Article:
Tag: The Guardian (page 1 of 34)

You’ll be hearing a lot more about nodules

It was only this year that I first heard about nodules, rock-shaped objects formed over millions of years on the sea bed which contain rare earth minerals. We use these for making batteries and other technologies which may help us transition away from fossil fuels.

However, deep-sea mining is, understandably, a controversial topic. At a recent summit of the Pacific Islands Forum, The Cook Islands’ Prime Minister outlined his support for exploration and highlighted its potential by gifting seabed nodules to fellow leaders.

This, of course, is a problem caused by capitalism, and the view that the natural world is a resource to be exploited by humans. We’re talking about something which is by definition a non-renewable resource. I think we need to tread (and dive) extremely carefully.

What’s black, shaped like a potato and found in the suitcases of Pacific leaders when they leave a regional summit in the Cook Islands this week? It’s called a seabed nodule, a clump of metallic substances that form at a rate of just centimetres over millions of years.

Deep-sea mining advocates say they could be the answer to global demand for minerals to make batteries and transform economies away from fossil fuels. The prime minister of the Cook Islands, Mark Brown, is offering nodules as mementos to fellow leaders from the Pacific Islands Forum (Pif), a bloc of 16 countries and two territories that wraps up its most important annual political meeting on Friday.


“Forty years of ocean survey work suggests as much as 6.7bn tonnes of mineral-rich manganese nodules, found at a depth of 5,000m, are spread over some 750,000 square kilometres of the Cook Islands continental shelf,” [the Cook Islands Seabed Minerals Authority] says.

Source: Here be nodules: will deep-sea mineral riches divide the Pacific family? | Deep-sea mining | The Guardian

Parenting the parents

This article in The Guardian discusses the challenges and opportunities of “parenting” one’s own parents, especially as people live longer.

It highlights the importance of encouraging older parents to engage with technology, as studies show it can improve cognition and memory. The article also talks about the importance of social engagement, physical activity, and nutrition.

Thankfully, my parents, both in their mid-seventies, are doing pretty well 🙂


Parenting no longer starts and stops with our children. Nor is it confined to those who have children. In a time of unrelenting change and ever-extending life, most of us will – at some stage – find ourselves “parenting” our own parents.

Indeed, many of us – particularly those who had families later – will find ourselves simultaneously parenting our kids and our parents. In one breath we’ll be begging our children to swap French fries for vegetables, and in the next breath we’ll be urging our parents to exchange cake for sardines. Little wonder today’s midlifers are known as the sandwich generation.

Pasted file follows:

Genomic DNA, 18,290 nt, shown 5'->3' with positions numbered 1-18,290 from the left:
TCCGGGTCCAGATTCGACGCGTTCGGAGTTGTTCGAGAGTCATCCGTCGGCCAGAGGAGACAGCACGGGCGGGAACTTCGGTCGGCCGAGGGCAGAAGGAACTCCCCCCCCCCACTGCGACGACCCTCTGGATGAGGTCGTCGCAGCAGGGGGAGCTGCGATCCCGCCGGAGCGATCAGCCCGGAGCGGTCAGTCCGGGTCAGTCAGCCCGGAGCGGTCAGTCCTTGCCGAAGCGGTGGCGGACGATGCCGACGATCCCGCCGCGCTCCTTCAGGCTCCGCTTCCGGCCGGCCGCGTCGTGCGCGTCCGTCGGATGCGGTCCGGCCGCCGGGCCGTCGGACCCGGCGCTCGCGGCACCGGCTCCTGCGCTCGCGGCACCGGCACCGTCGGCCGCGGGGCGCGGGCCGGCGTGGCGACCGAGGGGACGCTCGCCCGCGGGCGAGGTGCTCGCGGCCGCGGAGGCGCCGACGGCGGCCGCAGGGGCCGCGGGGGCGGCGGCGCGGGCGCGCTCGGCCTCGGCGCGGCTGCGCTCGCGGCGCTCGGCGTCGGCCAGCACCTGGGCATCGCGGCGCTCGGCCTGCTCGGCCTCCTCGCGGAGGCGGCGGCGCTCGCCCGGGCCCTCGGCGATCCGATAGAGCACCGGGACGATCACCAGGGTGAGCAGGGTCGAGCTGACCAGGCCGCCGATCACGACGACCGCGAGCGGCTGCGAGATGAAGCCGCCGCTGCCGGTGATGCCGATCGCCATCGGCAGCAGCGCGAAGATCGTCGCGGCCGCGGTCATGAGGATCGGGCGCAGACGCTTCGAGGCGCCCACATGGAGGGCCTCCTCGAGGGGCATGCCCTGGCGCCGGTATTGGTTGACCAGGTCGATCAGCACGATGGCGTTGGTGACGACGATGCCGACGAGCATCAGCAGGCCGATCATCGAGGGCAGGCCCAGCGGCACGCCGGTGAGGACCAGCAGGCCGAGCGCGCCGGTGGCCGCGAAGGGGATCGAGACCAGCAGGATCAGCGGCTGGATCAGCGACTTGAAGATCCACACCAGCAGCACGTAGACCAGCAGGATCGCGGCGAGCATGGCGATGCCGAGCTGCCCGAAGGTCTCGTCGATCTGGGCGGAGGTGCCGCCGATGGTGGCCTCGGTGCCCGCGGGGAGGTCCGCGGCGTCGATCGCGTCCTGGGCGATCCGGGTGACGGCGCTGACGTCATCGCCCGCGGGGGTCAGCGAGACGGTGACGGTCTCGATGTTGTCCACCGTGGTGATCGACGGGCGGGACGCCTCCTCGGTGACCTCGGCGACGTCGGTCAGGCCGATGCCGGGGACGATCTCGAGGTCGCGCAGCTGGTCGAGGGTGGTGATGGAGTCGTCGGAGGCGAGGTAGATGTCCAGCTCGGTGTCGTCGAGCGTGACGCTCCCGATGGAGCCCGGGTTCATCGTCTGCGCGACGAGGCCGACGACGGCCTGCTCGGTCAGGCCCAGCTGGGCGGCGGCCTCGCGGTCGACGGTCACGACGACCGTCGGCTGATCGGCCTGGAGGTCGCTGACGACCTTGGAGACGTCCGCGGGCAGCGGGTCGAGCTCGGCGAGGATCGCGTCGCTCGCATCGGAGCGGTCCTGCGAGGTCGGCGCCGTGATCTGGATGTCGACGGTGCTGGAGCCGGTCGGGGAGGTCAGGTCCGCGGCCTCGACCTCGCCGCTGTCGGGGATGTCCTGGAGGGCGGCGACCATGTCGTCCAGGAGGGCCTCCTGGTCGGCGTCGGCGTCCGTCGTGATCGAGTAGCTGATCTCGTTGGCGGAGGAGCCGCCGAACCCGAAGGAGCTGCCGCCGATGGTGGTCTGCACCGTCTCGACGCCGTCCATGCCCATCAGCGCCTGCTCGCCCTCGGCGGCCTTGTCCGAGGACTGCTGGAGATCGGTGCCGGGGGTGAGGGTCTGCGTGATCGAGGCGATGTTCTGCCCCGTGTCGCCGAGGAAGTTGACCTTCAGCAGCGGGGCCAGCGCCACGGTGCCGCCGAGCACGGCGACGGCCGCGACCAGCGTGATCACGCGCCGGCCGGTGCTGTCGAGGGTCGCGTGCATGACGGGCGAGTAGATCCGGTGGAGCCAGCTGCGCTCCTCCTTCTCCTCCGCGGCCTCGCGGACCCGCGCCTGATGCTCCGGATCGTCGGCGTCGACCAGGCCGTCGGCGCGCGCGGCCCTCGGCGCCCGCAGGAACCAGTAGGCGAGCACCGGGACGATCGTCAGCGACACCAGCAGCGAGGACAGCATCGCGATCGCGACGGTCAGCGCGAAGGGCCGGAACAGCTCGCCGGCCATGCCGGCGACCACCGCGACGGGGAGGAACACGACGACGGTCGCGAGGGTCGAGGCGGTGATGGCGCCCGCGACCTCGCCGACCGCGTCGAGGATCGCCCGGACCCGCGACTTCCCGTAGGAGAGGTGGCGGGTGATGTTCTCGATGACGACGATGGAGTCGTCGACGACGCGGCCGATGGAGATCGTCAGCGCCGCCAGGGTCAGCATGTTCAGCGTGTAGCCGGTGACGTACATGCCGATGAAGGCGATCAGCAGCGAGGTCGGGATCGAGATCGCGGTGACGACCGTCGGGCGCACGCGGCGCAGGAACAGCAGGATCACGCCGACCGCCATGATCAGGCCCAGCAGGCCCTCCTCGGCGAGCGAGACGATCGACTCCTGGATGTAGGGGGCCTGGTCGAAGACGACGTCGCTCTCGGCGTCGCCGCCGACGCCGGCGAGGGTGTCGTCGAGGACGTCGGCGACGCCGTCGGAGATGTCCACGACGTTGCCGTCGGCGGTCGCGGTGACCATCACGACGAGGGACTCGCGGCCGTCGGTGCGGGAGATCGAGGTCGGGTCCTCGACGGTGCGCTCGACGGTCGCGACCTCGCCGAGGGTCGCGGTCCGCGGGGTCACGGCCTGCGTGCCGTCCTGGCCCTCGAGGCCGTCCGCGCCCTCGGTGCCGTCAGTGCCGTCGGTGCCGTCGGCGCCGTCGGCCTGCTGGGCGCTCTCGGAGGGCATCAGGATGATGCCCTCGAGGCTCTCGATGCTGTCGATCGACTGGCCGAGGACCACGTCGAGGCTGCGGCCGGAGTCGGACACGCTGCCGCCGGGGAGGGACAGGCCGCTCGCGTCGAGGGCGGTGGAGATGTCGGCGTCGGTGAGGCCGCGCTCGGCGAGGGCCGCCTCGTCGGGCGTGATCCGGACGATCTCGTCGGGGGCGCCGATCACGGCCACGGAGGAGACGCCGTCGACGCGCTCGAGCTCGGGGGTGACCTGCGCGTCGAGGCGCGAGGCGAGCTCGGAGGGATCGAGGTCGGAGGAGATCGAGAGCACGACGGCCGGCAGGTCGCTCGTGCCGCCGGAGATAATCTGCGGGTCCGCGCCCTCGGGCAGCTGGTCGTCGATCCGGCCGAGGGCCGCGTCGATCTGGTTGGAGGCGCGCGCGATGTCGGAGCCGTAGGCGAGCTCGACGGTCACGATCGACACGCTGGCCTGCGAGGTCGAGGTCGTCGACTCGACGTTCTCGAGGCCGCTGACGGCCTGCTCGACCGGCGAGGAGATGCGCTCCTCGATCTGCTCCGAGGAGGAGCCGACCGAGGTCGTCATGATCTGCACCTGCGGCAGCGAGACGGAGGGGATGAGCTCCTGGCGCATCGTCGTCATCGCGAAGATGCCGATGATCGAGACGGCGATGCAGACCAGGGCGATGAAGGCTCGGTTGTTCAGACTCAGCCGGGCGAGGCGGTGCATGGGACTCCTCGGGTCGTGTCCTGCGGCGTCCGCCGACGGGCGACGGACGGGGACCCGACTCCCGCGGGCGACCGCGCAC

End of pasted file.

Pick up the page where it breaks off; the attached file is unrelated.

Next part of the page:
Dr Eamon Laird, researcher in health and ageing at Limerick university, agrees that we should be encouraging older parents to try new things. And the further out of their comfort zone they feel, the better. “It’s always good to keep the mind active and fresh,” he told me. “New challenges can help build and maintain new brain connections and can be good for brain and overall health.”


As well as a daily walk, Laird recommends vitamin D and B12 supplements – both of which appear to moderate the chance of depression in older people. “Depression matters,” he added. “Not just because it reduces quality of life, but because in older people there seems to be a link between depression and dementia which we’re still unpacking.”


In truth, anyone over 50 would do well to follow these simple guidelines: engage with something new every day, take a daily walk of at least 20 minutes, socialise regularly, take a daily multivitamin for seniors and check the protein content of our meals. Perhaps we should think of it as self-parenting.

Source: Walks, tech and protein: how to parent your own parents | The Guardian

Setting up a digital executor

A short article in The Guardian about making sure that people can do useful things with your digital stuff should you pass away.

I have the Google inactive account manager set to three months. That should cover most eventualities.

According to the wealth management firm St James’s Place, almost three-quarters of Britons with a will (71%) don’t make any reference to their digital life. But while a document detailing your digital wishes isn’t legally binding like a traditional will, it can be invaluable for loved ones.


You can appoint a digital executor in your will, who will be responsible for closing, memorialising or managing your accounts, along with sharing or deleting digital assets such as photos and videos.

Source: Digital legacy: how to organise your online life for after you die | The Guardian

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